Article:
I’ve made my… not sure if “career” is the right word)… mark, by often blogging about the frustration of dealing with Croatian bureaucracy. Heck, half the space in my latest book Croatia Strikes Back is about epic battles with the bureaucracy. So, when I realized I needed to renew my temporary visa at the main police station on Petrinjska ulica part of me shuddered at the thought. The other part thought, at least I’ll have material for a new blog post.
And so I began what I thought was going to be the long and laborious process of renewing my visa. Don’t get me wrong, this process does suck. It’s frustrating in its redundancies. For example, you often have to provide documents and materials that you’ve already provided, several times.
These documents, like a copy of your passport, a photo ID, a marriage certificate, some paper from the health department are considered very vital and crucial to the process. All right, fine. But then you think, If these documents are SO important, why don’t they have them on file from the last time I turned them in? And, why aren’t they computerized and online in 2018? But then, as your heart begins to pound in frustration at such obvious questions, your temple throbs, and fists clench, you decide it’s best if you just don’t think of that. Take a breath and accept that things are the way they are. (Sigh). Relax. Breath. Count to ten… no, better count to 100.
Race to MUP
My wife and I arrived at MUP on a snowy, grey morning around 10:30. We’d rushed there after I suddenly realized that just because I feel at home in Croatia, doesn’t mean the state considers Croatia my home. For the last few months renewing my visa had been a nagging thought that I finally acknowledged, and once acknowledge remembered that this process is supposed to begin two months before my actual visa expires. And now I had less than a month before my visa was no longer valid. PANIC! So we raced to MUP!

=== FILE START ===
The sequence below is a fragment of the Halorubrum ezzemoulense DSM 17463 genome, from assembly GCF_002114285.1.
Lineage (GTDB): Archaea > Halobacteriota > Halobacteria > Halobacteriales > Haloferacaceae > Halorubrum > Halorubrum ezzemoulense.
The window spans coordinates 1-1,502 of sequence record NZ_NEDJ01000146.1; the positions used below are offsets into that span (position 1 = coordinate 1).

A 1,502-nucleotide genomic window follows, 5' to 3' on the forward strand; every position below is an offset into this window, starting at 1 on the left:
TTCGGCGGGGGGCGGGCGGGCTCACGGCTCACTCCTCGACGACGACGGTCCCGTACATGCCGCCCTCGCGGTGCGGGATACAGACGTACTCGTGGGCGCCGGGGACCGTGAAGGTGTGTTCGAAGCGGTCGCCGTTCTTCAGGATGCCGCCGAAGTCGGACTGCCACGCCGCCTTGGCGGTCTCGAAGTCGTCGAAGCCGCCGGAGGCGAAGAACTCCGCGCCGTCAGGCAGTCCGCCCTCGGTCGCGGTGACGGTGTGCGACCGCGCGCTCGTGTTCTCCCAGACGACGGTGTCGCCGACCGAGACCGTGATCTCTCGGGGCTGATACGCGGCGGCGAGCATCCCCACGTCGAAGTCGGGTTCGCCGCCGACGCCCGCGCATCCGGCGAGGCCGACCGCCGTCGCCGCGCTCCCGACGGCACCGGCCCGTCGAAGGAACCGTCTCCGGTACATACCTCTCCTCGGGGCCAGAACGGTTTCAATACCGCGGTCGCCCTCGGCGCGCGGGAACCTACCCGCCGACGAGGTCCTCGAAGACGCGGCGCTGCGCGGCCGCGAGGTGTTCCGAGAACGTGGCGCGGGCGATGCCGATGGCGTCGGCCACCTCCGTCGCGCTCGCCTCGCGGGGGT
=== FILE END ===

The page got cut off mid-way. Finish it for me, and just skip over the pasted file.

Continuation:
I took a number, 102 and looked at the screen just as it changed to 55. Then something inside me died. Was I really going to have to wait a couple hours just to ask what all I needed to renew my visa? Maybe, but I haven’t lived in Croatia this whole time with out learning a thing or two.
I went into the hallway where all the offices are and when someone came out, I ask her if she could help me… AND She did! That’s right, a woman at MUP explained everything to me, what I needed, what I didn’t need, and she did so with a smile and kindness. What? Yes! She even went behind the desk and got me an application! Can you believe it? So, much for new “material.”
But wait, it gets worse (better?). I filled out the application and the next day went to HZZO for some document, and then photocopied my ID and passport. The application said I needed a small photo, but the woman I’d spoken to in the corridor said I didn’t. And apparently my wedding certificate could be retrieved by MUP, get this, online! Yeah, right.
Return to MUP